I read an article recently by Live Free MD, via the White Coat Investor. It was about Financial Indpendence being a continuum, not a specific number. In other words, it’s not something you reach all of a sudden; as your portfolio grows your goals should grow with it.
I like Live Free MD’s philosophy on money, and you should head over to his blog if for no other reason than to read about how he paid off $400,000 in debt in a few short years.
His post on Financial Independence being a continuum was a fun read that laid out fairly specifically his goals at different stages of his net worth. He is absolutely dedicated to reaching FI, and it was interesting to see how he laid out specifics for what he would do at each stage, especially in regards to how much vacation he would allow himself if he was at $0 net worth vs. $500k net worth and beyond.
What was even more interesting than his specifics, however, was reading the comments below them. Time and again, I saw comments imploring him to take more time off than he was allotting himself. Their reasons were varied, but most of them came back to the morbid (but nevertheless true) point that you just don’t know when your time is going to come up, and living your life depriving yourself of certain pleasures because you want to be debt free or financially independent by some arbitrary age you’ve chosen is no guarantee that you will live to reap the rewards of reaching your goal. They have a point.
It got me thinking about our own situation, and we asked a question:
Are we depriving ourselves of enjoying life by stressing too much over our financial goals?
Let’s look at our lifestyle. We live in a 900-square-foot, 2-bed, 1-bath house. It’s bigger than an apartment, but it’s a tight squeeze with a cat and a kid. (EDIT: Our living situation has changed, and will be the subject of an upcoming post). We don’t go out to eat very often, choosing instead to save money by cooking at home. We only take 2 or 3 trips a year that require time off for work (but squeeze in weekends out of town more often). We turn down friends a lot when they want to get together to do something that’s going to cost much money.
I mean, just look at the examples above and think of all the sacrifices we’ve made!
If you couldn’t tell, that last sentence was dripping in sarcasm. We aren’t deprived. Sure, we’ve taken some deliberate steps and made some choices when it comes to our finances that have forced us to prioritize where our money goes each month, but the truth is we haven’t had to make any real sacrifices.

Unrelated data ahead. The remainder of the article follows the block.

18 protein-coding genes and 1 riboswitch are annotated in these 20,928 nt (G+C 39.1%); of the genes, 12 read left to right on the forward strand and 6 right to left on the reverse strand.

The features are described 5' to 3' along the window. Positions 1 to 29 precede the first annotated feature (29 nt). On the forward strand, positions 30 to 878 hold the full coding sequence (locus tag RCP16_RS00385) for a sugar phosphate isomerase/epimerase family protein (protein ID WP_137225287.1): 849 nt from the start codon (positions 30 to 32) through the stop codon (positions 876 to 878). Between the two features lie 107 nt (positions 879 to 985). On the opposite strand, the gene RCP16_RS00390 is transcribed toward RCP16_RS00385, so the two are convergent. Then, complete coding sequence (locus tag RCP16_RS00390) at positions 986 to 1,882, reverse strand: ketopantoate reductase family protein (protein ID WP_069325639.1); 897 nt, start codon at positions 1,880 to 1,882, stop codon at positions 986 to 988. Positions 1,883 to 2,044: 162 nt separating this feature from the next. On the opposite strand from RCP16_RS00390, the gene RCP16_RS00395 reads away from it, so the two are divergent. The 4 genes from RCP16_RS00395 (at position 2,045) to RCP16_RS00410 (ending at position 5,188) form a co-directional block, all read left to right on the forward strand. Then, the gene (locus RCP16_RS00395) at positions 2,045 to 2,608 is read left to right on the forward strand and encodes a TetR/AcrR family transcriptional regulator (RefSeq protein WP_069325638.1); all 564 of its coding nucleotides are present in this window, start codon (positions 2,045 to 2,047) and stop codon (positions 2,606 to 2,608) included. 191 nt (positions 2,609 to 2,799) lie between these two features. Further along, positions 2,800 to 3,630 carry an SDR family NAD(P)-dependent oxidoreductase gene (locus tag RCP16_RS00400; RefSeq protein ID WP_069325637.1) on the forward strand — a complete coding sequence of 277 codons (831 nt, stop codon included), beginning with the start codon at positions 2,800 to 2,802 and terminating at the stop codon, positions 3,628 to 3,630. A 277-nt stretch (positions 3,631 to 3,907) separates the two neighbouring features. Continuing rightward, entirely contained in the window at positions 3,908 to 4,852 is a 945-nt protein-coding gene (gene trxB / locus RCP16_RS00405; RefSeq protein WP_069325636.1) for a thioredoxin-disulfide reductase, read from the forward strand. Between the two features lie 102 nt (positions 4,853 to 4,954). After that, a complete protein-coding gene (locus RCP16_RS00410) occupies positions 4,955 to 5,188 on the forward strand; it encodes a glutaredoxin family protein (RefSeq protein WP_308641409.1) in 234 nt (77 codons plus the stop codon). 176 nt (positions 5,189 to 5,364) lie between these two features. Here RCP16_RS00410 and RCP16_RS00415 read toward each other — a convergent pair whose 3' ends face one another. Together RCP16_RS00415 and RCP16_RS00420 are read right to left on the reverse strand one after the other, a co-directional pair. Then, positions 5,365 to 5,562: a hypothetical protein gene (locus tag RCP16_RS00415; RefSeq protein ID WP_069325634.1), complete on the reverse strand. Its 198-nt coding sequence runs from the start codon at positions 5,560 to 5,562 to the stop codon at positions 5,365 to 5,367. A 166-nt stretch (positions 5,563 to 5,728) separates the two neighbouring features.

We don’t ever worry about where our next meal will come from. We’ve never had our power or water shut off. We have an emergency fund that would last us about 6 months if we somehow suddenly lost both of our incomes. We are also fortunate that we have immediate family that would also be willing to help us in a true financial pinch.
So, are we depriving ourselves? The answer is no, we’re not, and that then begs another question:
If we’re not depriving ourselves, should we be?
This is harder to answer. There can be good arguments made both ways, but we lean towards the “Everything in Moderation” philosophy. That goes for loan payments and vacations.
We are by no means what I would call “big spenders” when it comes to vacations, but we did take 2 what we would call “major” trips in 2016 that cost us a total of about $4,000. That money could have been well-spent being put towards our loans instead, but at what cost? We made memories on those trips. Would we have remembered that one extra loan payment with as much fondness? Highly doubtful.
Every financial decision we make comes back to the question this blog was founded on: “How will this affect our loans?” The answer isn’t black-and-white. It’s a continuum, much like Live Free MD’s Financial Freedom philosophy. Sometimes on that continuum a decision will make a large positive impact on our loans, and a minor negative impact on our happiness. Other times it will be a minor positive impact on the loans and a major negative impact on our happiness. It could be totally reversed, and make a minor negative impact on our loans but a huge positive impact on our happiness, and even vice-versa.
So what’s the answer?
The trick is to find the right balance that keeps us focused on the overall goal while allowing us enough freedom to not feel overwhelmed. We’ve found that the right mix so far keeps us feeling slightly uncomfortable and reasonably pressured most of the time to keep focused on the loans, but allows us moments of mental-relief. Those moments may come from a night out at a reasonably priced restaurant to a weekend-getaway or even a longer trip that we’ve planned ahead for and had to look forward to.
It’s true that you never know when your time will come. I think back to a quote I’ve heard my Dad mention before, “Dream (or plan) like you’re going to live forever. Live like you’re going to die tomorrow.”
I’m not sure where that quote originates, but it reminds us that life is meant for living! Paying off our loans is important – the most important financial goal we have right now, in fact – but I tend to agree with many of the comments on Live Free MD’s post that 110% commitment to one goal is a recipe for unhappiness.
Then again, he has his student loans paid off and we don’t… so what do we know?!
What are your thoughts? Do you deprive yourself until your goals are met? Or is taking a little time to enjoy life okay, even if it means making financial decisions that aren’t in your best interest? Let us know in the comments!